Byline: Ted Cox TV/radio columnist
Pity poor Bill Clinton. No sooner does he get to be leader of the free world than they close all the loopholes on having presidential fun. If only he had held office in the JFK era of the early '60s, he would have had Marilyn Monroe fawning over him and Frank Sinatra pimping for him.
In any case, that's the impression of the times created by "The Rat Pack," a new made-for-TV movie based on Sinatra and his singing, swinging, '60s cronies, which debuts at 8 p.m. Saturday on HBO. It does a generally fine job of capturing both the grace points and the excesses of the main characters. But the story's framing device - which concerns Sinatra's rise and fall in presidential politics - is considerably more dubious.
Understand, I'm not suggesting Sinatra didn't pal around with the prez and do him some considerable favors. But the film strains credibility with the way Old Joe Kennedy micromanages his son's political affairs, right down to having Sinatra swing the 1960 West Virginia primary by using his mob influence to call off the Teamsters. Old Joe pulled strings, sure, but I don't believe he was all that concerned with the minutiae of Sinatra's life. Here, you almost expect him to call Sinatra up and order him to record a Nelson Riddle version of "Danny Boy" on his next album.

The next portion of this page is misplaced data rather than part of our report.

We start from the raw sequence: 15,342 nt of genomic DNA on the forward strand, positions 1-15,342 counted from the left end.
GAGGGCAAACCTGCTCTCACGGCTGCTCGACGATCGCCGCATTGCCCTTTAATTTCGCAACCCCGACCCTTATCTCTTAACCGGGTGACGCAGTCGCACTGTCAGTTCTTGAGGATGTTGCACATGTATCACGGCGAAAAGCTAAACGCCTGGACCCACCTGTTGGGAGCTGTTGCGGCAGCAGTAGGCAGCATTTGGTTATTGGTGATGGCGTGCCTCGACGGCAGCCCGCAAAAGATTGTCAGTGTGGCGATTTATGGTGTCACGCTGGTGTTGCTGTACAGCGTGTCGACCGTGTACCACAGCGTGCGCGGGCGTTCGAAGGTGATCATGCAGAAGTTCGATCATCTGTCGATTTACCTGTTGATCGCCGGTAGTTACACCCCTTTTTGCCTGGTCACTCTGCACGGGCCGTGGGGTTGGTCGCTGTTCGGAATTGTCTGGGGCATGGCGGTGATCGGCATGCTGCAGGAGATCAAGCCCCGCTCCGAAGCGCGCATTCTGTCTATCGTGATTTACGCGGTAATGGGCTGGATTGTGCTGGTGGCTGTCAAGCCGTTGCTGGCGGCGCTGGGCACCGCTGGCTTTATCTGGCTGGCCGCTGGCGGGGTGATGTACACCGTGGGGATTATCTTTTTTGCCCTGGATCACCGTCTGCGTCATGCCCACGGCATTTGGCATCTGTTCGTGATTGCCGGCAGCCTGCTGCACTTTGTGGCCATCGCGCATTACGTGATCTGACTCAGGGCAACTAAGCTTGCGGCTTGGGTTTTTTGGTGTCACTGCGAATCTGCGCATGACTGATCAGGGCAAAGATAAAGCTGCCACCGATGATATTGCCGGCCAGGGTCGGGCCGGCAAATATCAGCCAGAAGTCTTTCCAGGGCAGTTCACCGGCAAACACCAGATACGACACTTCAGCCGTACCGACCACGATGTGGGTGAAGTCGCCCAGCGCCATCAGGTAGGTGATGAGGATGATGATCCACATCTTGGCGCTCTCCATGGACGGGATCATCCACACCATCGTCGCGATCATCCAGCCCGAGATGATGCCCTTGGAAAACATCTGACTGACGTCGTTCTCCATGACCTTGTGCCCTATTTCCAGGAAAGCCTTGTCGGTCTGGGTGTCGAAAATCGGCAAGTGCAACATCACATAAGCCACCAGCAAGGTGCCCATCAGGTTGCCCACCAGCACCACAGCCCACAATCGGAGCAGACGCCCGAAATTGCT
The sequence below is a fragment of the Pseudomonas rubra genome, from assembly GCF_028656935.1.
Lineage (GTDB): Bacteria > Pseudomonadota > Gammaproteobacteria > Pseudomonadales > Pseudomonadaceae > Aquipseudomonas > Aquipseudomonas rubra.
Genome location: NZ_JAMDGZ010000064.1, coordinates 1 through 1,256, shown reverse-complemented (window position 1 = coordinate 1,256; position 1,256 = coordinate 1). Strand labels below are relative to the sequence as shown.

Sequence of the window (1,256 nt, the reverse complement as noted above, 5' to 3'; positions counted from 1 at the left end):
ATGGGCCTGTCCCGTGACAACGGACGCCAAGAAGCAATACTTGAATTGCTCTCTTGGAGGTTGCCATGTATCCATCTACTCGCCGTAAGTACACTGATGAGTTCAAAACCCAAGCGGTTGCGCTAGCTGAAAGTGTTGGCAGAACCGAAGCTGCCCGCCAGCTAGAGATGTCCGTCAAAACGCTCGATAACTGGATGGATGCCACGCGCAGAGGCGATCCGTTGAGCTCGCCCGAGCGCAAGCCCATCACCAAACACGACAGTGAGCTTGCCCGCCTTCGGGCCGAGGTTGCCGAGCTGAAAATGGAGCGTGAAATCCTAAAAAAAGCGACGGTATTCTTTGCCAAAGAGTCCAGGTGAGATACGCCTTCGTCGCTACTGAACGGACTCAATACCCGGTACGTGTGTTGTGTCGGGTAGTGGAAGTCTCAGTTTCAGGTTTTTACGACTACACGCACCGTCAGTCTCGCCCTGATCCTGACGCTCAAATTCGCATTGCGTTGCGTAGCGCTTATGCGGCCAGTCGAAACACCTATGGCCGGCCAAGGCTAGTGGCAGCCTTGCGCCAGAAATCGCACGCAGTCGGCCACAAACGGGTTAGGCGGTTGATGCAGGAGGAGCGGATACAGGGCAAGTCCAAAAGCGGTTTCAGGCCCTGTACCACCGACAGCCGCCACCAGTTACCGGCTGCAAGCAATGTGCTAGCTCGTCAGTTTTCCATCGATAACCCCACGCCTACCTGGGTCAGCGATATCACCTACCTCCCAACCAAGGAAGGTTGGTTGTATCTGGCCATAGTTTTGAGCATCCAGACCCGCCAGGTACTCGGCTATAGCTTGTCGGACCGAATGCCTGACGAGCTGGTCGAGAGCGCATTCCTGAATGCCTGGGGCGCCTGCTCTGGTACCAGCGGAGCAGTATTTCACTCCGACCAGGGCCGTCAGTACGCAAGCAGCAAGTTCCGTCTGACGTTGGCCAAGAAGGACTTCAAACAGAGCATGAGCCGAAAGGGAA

Screenwriter Kario Salem (who previously did the fine docudrama "Don King: Only in America" for HBO) must have believed he couldn't have the title characters - Sinatra, Dean Martin, Sammy Davis Jr., Joey Bishop and Peter Lawford - just hanging around acting cool. The story needed something for narrative drive. But I think most viewers will find the JFK angle to be a distraction. Maybe it would have been enough to turn this movie into a four- or five-man character sketch.
Because the thing that carries "The Rat Pack" is the high spirits of the actors. Ray Liotta as Sinatra, Joe Mantegna as Martin, Don Cheadle as Davis and, yes, even Billy Peterson as JFK all revel in their roles and the license they're allowed as the reigning arbiters of '60s taste. They have a blast, baby; if you're willing to let the movie play fast and loose with history, it's a kick.
From the opening montage of the accouterments of cool (rows of suits, drawers lined with show hankies and dishes filled with cigarettes that are scooped up by the fistful like M&Ms), Rob Cohen's direction is stylish, as is the production design, all woody browns and golds when it's not flashing neon. Into this milieu strolls Sinatra in the twilight of his career, ordering flunkies to "match me" only to break down and confess, "I miss my guys." This preamble reverie flashes back to the '60s and the glory days of the Rat Pack. …